Monday, October 13, 2008

How To Become a Sustainable Business

How does a business become a sustainable business? First, keep in mind that there is no easy one-step approach to becoming sustainable; sustainability is a continuous process that requires critical self-analysis, honesty, innovation, and risk. That is, before beginning this journey toward sustainability, a business should be prepared to be self-reflective, critical, and honest about all its operations and associated impacts and a business should be ready to take risks and be innovative, moving beyond its comfort zone and business as usual.

Second, consider that sustainability encompasses the operations of the entire business: every process, every activity, and every function. A business will not be able to implement one or a few changes and proclaim that the business has now achieved sustainability. A business should be prepared to apply the aforementioned critical self-analysis, honesty, innovation, and risk across all processes, all activities, and every function of the business. Sustainability is a company-wide change in mindsets, views, and practices related to how the business operates.

Lastly, realize that sustainability incorporates a triple bottom line in evaluating company performance: the environmental, social, and economic impact of the business (also referred to as planet, people, and profit). Since pursuit of this triple bottom line is central to sustainability, it requires further explanation.

Environmental Impact

The efforts that a business makes to reduce its environmental impact is equated with the term "going green." Since "green" initiatives can often be translated into financial terms (cost, return on investment, savings), this is often the first step a business will pursue in beginning the sustainability journey. Among some of the commonly implemented activities here are creating company "green teams" to explore and champion ways to become more environmentally-friendly, recycling and reducing waste, using recycled products, changing to compact flourescent lightbulbs, implementing energy-saving activities, pursuing LEED certification, and implementing ISO 14001 standards. Check out our list of FREE Ways to Begin Greening Your Business.

Social Impact

The efforts that a business makes to increase its social impact often refer to the impact of company policies, procedures, practices, and operations on employees, on those employed by its suppliers, and on communities, cultures, and society. A business should critically evaluate the impact of its own practices and policies on employees. A business should also demand transparency from suppliers to understand where all supplies were generated and the conditions under which they were produced. Common activities include the use of Free Trade products (such as coffee in the break room), avoiding products that may have been made with child or forced labor (check out Co-op America's 9 Cool Ways to Avoid Sweatshops), contributions to solving social problems, implementing SA8000 standards, providing fair and safe working conditions, living wages, insurance and other benefits, and a work-life balance.

Economic Impact

The efforts that a business makes to maximize its economic impact often refer to the economic impact the business has on communities or societies within which it operates. This does not refer to the "profit" the company shows on financial statements, but rather refers how the community or society "profits" from the presence of the business, which in turn will result in continued profitability for the company. That is, economic impact refers to the continued prosperity of the business due to the economic benefit it provides to the community or society. Common activities include the payment of fair and living wages, providing positive impacts on the local economy and on local economic development (job creation, tax dollars, property values), and assessing the stress or relief created for local public service systems as a result of the business' operations.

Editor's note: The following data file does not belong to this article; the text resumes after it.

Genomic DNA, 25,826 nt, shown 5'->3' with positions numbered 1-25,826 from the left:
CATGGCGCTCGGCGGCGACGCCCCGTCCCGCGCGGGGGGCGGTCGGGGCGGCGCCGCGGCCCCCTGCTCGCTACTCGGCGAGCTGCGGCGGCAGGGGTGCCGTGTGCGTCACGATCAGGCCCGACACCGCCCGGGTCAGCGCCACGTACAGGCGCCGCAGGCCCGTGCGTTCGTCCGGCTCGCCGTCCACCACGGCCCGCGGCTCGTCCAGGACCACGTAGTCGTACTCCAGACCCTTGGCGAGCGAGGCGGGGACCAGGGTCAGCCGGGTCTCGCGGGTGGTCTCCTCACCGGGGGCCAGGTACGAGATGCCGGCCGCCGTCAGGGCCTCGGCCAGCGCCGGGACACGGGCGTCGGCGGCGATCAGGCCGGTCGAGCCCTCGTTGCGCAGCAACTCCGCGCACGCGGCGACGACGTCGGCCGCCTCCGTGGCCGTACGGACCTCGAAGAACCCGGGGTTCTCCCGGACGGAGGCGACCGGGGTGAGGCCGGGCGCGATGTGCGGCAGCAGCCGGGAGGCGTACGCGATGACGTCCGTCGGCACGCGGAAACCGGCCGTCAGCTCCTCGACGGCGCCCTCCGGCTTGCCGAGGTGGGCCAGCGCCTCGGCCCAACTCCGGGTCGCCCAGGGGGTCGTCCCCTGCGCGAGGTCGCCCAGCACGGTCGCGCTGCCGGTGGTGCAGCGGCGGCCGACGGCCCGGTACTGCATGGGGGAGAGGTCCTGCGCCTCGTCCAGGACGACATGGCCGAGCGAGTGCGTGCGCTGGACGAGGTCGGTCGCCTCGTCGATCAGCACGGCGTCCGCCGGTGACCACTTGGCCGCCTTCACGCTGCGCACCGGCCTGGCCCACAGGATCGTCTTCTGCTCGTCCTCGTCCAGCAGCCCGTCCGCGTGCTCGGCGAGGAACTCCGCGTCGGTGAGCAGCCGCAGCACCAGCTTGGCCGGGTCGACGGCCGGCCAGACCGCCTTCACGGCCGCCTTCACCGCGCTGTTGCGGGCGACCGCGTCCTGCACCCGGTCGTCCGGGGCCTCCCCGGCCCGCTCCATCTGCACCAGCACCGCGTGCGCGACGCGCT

So how can your business become a sustainable busines? To begin your journey, pick one thing, one process, one activity, or one department. Be prepared to apply critical self-analysis and be honest in identifying the associated environmental, social, and/or economic impact of current business practices, processes, and operations. Begin by measuring the current impact, set goals and timelines for improvement, and then track and measure those improvements and results. Don't be afraid to experiment and learn what other companies are doing. Listen to employees, suppliers, customers, and others, including critics.

As your company begins its sustainability journey, remember that changes will impact operations company-wide. Therefore, sustainability education is important for employees, suppliers, and customers alike, as is communication of progress toward sustainability goals. It is also important not to overstate claims or accomplishments (referred to as "greenwashing"). Yet another word of caution is to remember that sustainability is three-pronged, while "green" is becoming mainstream, sustainability requires that you not overlook the other areas of impact (social and economic impacts).

As a company begins to build a track record of changes and successes, continue bringing more processes, activities, and departments into the fold until the entire organization is focused on the triple-bottom line of sustainability. There is no end to this journey, it is a continuous process.

1 comment:

Anonymous said...

Excellent blog and particularly enjoyed the blog about becoming a sustainable business. Some interesting and good ideas.

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